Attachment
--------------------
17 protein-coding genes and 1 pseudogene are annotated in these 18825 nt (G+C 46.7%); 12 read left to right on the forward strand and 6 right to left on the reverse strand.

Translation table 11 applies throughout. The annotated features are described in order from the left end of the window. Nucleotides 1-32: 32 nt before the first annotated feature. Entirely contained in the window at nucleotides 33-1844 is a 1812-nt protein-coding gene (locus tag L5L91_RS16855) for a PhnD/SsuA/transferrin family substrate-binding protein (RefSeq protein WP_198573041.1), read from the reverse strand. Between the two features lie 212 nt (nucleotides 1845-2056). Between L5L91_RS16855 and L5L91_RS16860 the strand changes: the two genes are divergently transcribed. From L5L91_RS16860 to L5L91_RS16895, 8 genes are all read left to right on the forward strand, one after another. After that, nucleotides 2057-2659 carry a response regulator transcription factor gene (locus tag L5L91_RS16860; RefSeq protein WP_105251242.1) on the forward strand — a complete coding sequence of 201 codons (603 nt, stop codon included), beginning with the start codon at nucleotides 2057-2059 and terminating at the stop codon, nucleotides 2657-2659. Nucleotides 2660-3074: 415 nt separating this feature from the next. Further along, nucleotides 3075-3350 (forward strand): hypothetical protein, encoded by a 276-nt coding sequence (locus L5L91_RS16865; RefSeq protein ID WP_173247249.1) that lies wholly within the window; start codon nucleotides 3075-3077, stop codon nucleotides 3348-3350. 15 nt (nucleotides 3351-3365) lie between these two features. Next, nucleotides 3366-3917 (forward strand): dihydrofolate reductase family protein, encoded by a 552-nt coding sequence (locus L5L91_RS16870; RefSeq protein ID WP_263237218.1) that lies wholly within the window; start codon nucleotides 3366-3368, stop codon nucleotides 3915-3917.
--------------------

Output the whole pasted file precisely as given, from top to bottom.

17 protein-coding genes and 1 pseudogene are annotated in these 18825 nt (G+C 46.7%); 12 read left to right on the forward strand and 6 right to left on the reverse strand.

Translation table 11 applies throughout. The annotated features are described in order from the left end of the window. Nucleotides 1-32: 32 nt before the first annotated feature. Entirely contained in the window at nucleotides 33-1844 is a 1812-nt protein-coding gene (locus tag L5L91_RS16855) for a PhnD/SsuA/transferrin family substrate-binding protein (RefSeq protein WP_198573041.1), read from the reverse strand. Between the two features lie 212 nt (nucleotides 1845-2056). Between L5L91_RS16855 and L5L91_RS16860 the strand changes: the two genes are divergently transcribed. From L5L91_RS16860 to L5L91_RS16895, 8 genes are all read left to right on the forward strand, one after another. After that, nucleotides 2057-2659 carry a response regulator transcription factor gene (locus tag L5L91_RS16860; RefSeq protein WP_105251242.1) on the forward strand — a complete coding sequence of 201 codons (603 nt, stop codon included), beginning with the start codon at nucleotides 2057-2059 and terminating at the stop codon, nucleotides 2657-2659. Nucleotides 2660-3074: 415 nt separating this feature from the next. Further along, nucleotides 3075-3350 (forward strand): hypothetical protein, encoded by a 276-nt coding sequence (locus L5L91_RS16865; RefSeq protein ID WP_173247249.1) that lies wholly within the window; start codon nucleotides 3075-3077, stop codon nucleotides 3348-3350. 15 nt (nucleotides 3351-3365) lie between these two features. Next, nucleotides 3366-3917 (forward strand): dihydrofolate reductase family protein, encoded by a 552-nt coding sequence (locus L5L91_RS16870; RefSeq protein ID WP_263237218.1) that lies wholly within the window; start codon nucleotides 3366-3368, stop codon nucleotides 3915-3917.